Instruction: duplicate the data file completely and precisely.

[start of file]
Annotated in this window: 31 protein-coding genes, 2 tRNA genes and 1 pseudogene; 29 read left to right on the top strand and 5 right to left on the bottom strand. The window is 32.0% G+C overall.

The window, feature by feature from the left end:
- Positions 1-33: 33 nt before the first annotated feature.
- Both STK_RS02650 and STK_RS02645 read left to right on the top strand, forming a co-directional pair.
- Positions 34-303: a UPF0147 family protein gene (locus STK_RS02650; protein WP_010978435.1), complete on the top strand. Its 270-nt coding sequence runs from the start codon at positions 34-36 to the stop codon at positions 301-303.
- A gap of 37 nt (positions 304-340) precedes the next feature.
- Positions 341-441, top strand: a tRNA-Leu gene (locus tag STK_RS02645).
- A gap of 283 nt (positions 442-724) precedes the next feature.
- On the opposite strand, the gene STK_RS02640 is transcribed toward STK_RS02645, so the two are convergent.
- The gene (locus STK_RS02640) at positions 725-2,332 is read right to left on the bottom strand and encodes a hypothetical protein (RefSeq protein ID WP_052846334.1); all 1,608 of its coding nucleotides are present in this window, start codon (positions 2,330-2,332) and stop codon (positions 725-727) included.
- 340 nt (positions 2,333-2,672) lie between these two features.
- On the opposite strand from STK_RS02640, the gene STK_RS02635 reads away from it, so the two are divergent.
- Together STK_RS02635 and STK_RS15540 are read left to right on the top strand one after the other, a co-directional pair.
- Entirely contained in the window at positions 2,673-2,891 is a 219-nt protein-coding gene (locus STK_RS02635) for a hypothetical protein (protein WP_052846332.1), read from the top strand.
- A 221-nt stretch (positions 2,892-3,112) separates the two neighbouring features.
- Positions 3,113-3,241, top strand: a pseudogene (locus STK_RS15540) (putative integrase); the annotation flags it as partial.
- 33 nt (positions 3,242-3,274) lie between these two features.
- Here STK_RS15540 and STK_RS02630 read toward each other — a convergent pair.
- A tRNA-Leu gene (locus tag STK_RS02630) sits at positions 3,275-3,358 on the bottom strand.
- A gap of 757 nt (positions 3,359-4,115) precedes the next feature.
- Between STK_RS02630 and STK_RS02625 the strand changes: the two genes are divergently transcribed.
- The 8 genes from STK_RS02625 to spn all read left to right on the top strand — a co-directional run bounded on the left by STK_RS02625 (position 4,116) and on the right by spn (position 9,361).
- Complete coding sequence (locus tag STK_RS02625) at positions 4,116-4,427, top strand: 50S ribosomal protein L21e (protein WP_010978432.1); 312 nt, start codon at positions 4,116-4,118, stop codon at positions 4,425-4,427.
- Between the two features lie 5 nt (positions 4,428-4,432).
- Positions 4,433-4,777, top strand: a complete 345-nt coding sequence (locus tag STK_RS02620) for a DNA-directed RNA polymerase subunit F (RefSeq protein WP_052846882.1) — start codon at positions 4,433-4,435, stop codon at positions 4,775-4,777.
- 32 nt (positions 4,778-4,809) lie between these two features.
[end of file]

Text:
Annotated in this window: 31 protein-coding genes, 2 tRNA genes and 1 pseudogene; 29 read left to right on the top strand and 5 right to left on the bottom strand. The window is 32.0% G+C overall.

The window, feature by feature from the left end:
- Positions 1-33: 33 nt before the first annotated feature.
- Both STK_RS02650 and STK_RS02645 read left to right on the top strand, forming a co-directional pair.
- Positions 34-303: a UPF0147 family protein gene (locus STK_RS02650; protein WP_010978435.1), complete on the top strand. Its 270-nt coding sequence runs from the start codon at positions 34-36 to the stop codon at positions 301-303.
- A gap of 37 nt (positions 304-340) precedes the next feature.
- Positions 341-441, top strand: a tRNA-Leu gene (locus tag STK_RS02645).
- A gap of 283 nt (positions 442-724) precedes the next feature.
- On the opposite strand, the gene STK_RS02640 is transcribed toward STK_RS02645, so the two are convergent.
- The gene (locus STK_RS02640) at positions 725-2,332 is read right to left on the bottom strand and encodes a hypothetical protein (RefSeq protein ID WP_052846334.1); all 1,608 of its coding nucleotides are present in this window, start codon (positions 2,330-2,332) and stop codon (positions 725-727) included.
- 340 nt (positions 2,333-2,672) lie between these two features.
- On the opposite strand from STK_RS02640, the gene STK_RS02635 reads away from it, so the two are divergent.
- Together STK_RS02635 and STK_RS15540 are read left to right on the top strand one after the other, a co-directional pair.
- Entirely contained in the window at positions 2,673-2,891 is a 219-nt protein-coding gene (locus STK_RS02635) for a hypothetical protein (protein WP_052846332.1), read from the top strand.
- A 221-nt stretch (positions 2,892-3,112) separates the two neighbouring features.
- Positions 3,113-3,241, top strand: a pseudogene (locus STK_RS15540) (putative integrase); the annotation flags it as partial.
- 33 nt (positions 3,242-3,274) lie between these two features.
- Here STK_RS15540 and STK_RS02630 read toward each other — a convergent pair.
- A tRNA-Leu gene (locus tag STK_RS02630) sits at positions 3,275-3,358 on the bottom strand.
- A gap of 757 nt (positions 3,359-4,115) precedes the next feature.
- Between STK_RS02630 and STK_RS02625 the strand changes: the two genes are divergently transcribed.
- The 8 genes from STK_RS02625 to spn all read left to right on the top strand — a co-directional run bounded on the left by STK_RS02625 (position 4,116) and on the right by spn (position 9,361).
- Complete coding sequence (locus tag STK_RS02625) at positions 4,116-4,427, top strand: 50S ribosomal protein L21e (protein WP_010978432.1); 312 nt, start codon at positions 4,116-4,118, stop codon at positions 4,425-4,427.
- Between the two features lie 5 nt (positions 4,428-4,432).
- Positions 4,433-4,777, top strand: a complete 345-nt coding sequence (locus tag STK_RS02620) for a DNA-directed RNA polymerase subunit F (RefSeq protein WP_052846882.1) — start codon at positions 4,433-4,435, stop codon at positions 4,775-4,777.
- 32 nt (positions 4,778-4,809) lie between these two features.